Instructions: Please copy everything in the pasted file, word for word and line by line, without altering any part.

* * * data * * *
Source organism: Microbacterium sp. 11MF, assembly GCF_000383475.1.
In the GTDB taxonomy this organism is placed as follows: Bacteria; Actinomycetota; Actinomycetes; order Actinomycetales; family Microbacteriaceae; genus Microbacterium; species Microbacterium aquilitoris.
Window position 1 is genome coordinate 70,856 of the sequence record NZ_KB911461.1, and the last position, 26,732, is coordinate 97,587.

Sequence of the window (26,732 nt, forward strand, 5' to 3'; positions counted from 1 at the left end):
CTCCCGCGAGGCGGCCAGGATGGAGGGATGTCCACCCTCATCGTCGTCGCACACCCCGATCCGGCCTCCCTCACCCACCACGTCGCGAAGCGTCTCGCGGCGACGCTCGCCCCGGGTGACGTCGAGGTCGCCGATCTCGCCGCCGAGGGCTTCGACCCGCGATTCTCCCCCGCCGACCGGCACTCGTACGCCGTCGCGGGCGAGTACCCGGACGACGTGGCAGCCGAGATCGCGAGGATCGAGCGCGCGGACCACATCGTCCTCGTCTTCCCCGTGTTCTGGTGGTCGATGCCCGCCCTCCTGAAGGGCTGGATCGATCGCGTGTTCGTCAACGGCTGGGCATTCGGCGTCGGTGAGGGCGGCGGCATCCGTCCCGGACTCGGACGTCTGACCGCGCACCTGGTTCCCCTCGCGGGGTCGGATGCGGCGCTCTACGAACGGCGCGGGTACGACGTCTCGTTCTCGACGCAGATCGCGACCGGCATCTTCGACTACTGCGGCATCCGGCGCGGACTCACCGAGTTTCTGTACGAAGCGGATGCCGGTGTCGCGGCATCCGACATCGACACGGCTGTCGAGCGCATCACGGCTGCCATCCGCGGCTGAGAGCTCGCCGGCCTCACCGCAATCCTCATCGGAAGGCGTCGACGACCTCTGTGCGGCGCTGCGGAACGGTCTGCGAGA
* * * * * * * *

Source organism: Microbacterium sp. 11MF, assembly GCF_000383475.1.
In the GTDB taxonomy this organism is placed as follows: Bacteria; Actinomycetota; Actinomycetes; order Actinomycetales; family Microbacteriaceae; genus Microbacterium; species Microbacterium aquilitoris.
Window position 1 is genome coordinate 70,856 of the sequence record NZ_KB911461.1, and the last position, 26,732, is coordinate 97,587.

Sequence of the window (26,732 nt, forward strand, 5' to 3'; positions counted from 1 at the left end):
CTCCCGCGAGGCGGCCAGGATGGAGGGATGTCCACCCTCATCGTCGTCGCACACCCCGATCCGGCCTCCCTCACCCACCACGTCGCGAAGCGTCTCGCGGCGACGCTCGCCCCGGGTGACGTCGAGGTCGCCGATCTCGCCGCCGAGGGCTTCGACCCGCGATTCTCCCCCGCCGACCGGCACTCGTACGCCGTCGCGGGCGAGTACCCGGACGACGTGGCAGCCGAGATCGCGAGGATCGAGCGCGCGGACCACATCGTCCTCGTCTTCCCCGTGTTCTGGTGGTCGATGCCCGCCCTCCTGAAGGGCTGGATCGATCGCGTGTTCGTCAACGGCTGGGCATTCGGCGTCGGTGAGGGCGGCGGCATCCGTCCCGGACTCGGACGTCTGACCGCGCACCTGGTTCCCCTCGCGGGGTCGGATGCGGCGCTCTACGAACGGCGCGGGTACGACGTCTCGTTCTCGACGCAGATCGCGACCGGCATCTTCGACTACTGCGGCATCCGGCGCGGACTCACCGAGTTTCTGTACGAAGCGGATGCCGGTGTCGCGGCATCCGACATCGACACGGCTGTCGAGCGCATCACGGCTGCCATCCGCGGCTGAGAGCTCGCCGGCCTCACCGCAATCCTCATCGGAAGGCGTCGACGACCTCTGTGCGGCGCTGCGGAACGGTCTGCGAGA